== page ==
Cloudera Engineering Blog · How-to Posts

How-to: Use the HBase Thrift Interface, Part 1

There are various way to access and interact with Apache HBase. Most notably, the Java API provides the most functionality. But some people want to use HBase without Java.

Those people have two main options: One is the Thrift interface (the more lightweight and hence faster of the two options), and the other is the REST interface (aka Stargate). A REST interface uses HTTP verbs to perform an action. By using HTTP, a REST interface offers a much wider array of languages and programs that can access the interface. (If you’d like more information about the REST interface, you can go to my series of how-to’s about it.)

How-to: Manage HBase Data via Hue

The following post was originally published by the Hue Team at the Hue blog in a slightly different form.

In this post, we’ll take a look at the new Apache HBase Browser App added in Hue 2.5 and which has improved significantly since then. To get the Hue HBase browser, grab Hue via CDH 4.4 packages, via Cloudera Manager, or build it directly from GitHub.

How-to: Write an EL Function in Apache Oozie

When building complex workflows in Apache Oozie, it is often useful to parameterize them so they can be reused or driven from a script, and more easily maintained. The most common method is via ${VAR} variables. For example, instead of specifying the same NameNode for all of your actions in a given workflow, you can specify something like ${myNameNode}, and then in your job.properties file, you would define it like myNameNode=hdfs://localhost:8020.

One of the advantages of that approach is that if you want to change the variable (the NameNode in this example), you only have to change it in one place and subsequently all the actions will use the new value. This can be particularly useful when testing in a dev or staging environment where you can simply change a few variables instead of editing the workflow itself.

How-to: Select the Right Hardware for Your New Hadoop Cluster

One of the first questions Cloudera customers raise when getting started with Apache Hadoop is how to select appropriate hardware for their new Hadoop clusters.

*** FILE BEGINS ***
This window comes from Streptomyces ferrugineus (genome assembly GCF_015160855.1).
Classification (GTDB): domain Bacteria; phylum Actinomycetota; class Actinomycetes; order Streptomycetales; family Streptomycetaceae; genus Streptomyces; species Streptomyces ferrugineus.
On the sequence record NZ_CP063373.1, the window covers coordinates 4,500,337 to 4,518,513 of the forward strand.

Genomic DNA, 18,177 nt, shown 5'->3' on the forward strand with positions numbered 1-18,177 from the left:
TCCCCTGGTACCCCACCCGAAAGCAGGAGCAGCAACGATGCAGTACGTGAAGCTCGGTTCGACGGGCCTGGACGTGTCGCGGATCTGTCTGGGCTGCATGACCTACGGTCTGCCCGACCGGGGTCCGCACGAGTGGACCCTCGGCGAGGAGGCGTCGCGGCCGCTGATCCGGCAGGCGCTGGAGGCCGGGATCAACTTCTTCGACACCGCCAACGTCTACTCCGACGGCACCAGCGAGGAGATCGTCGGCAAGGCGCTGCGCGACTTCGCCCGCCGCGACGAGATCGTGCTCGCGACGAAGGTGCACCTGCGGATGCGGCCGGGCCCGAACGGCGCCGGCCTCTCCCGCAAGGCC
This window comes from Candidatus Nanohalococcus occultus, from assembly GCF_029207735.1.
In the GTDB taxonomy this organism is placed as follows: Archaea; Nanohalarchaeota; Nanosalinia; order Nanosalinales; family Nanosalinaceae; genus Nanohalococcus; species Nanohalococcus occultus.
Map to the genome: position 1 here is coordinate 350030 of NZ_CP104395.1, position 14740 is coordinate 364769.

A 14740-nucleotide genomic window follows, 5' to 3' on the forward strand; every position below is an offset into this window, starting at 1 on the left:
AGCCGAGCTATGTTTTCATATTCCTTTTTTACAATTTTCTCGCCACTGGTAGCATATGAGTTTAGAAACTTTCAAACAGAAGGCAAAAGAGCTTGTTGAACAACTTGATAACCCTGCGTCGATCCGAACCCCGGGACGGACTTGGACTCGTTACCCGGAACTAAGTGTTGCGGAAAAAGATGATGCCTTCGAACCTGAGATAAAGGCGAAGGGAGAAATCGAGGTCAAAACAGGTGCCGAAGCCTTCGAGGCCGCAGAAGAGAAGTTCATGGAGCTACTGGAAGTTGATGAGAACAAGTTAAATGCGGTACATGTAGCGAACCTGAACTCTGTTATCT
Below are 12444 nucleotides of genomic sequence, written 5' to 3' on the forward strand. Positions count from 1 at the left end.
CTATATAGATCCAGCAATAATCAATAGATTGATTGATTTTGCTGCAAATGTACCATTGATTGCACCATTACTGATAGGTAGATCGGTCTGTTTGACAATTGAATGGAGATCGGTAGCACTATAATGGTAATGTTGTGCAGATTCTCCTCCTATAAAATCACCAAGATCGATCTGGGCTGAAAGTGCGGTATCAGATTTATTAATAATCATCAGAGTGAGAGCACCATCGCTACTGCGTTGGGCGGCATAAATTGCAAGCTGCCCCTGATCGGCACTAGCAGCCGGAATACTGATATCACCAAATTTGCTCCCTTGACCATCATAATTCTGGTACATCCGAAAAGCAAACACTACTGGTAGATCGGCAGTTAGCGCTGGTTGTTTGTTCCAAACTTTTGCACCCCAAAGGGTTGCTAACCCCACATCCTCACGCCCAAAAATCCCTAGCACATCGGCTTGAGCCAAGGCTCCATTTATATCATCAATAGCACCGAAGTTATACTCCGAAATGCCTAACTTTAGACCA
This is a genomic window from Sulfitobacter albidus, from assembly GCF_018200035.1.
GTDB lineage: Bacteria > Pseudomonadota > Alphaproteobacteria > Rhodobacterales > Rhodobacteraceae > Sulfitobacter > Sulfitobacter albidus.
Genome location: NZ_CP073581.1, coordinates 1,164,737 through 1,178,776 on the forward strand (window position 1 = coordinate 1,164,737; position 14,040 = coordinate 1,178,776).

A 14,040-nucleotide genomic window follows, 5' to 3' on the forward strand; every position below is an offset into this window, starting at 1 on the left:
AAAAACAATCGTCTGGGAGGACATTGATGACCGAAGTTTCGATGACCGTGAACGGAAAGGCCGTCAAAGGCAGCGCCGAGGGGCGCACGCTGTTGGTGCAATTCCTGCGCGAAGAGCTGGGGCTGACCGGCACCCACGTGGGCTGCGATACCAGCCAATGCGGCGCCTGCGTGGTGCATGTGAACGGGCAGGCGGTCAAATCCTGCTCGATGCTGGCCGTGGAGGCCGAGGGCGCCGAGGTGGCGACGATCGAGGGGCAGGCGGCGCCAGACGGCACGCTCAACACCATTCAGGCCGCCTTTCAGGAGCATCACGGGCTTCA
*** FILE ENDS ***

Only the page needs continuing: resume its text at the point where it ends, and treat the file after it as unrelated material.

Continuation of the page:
Although Hadoop is designed to run on industry-standard hardware, recommending an ideal cluster configuration is not as easy as delivering a list of hardware specifications. Selecting hardware that provides the best balance of performance and economy for a given workload requires testing and validation. (For example, users with IO-intensive workloads will invest in more spindles per core.)

How-to: Achieve Higher Availability for Hue

Few projects within the Apache Hadoop umbrella have as much end-user visibility as Hue, the open source Web UI that makes Hadoop easier to use. Due to the great number of potential end users, it is useful to add a degree of fault tolerance to your deployment. This how-to describes how to achieve higher availability by placing several Hue instances behind a load balancer.

Tutorial

This tutorial demonstrates how to set up high availability by:

How-to: Use Eclipse with MapReduce in Cloudera’s QuickStart VM

One of the common questions I get from students and developers in my classes relates to IDEs and MapReduce: How do you create a MapReduce project in Eclipse and then debug it?

To answer that question, I have created a screencast showing you how, using Cloudera’s QuickStart VM. The QuickStart VM helps developers get started writing MapReduce code without having to worry about software installs and configuration. Everything is installed and ready to go. You can download the image type that corresponds to your preferred virtualization platform.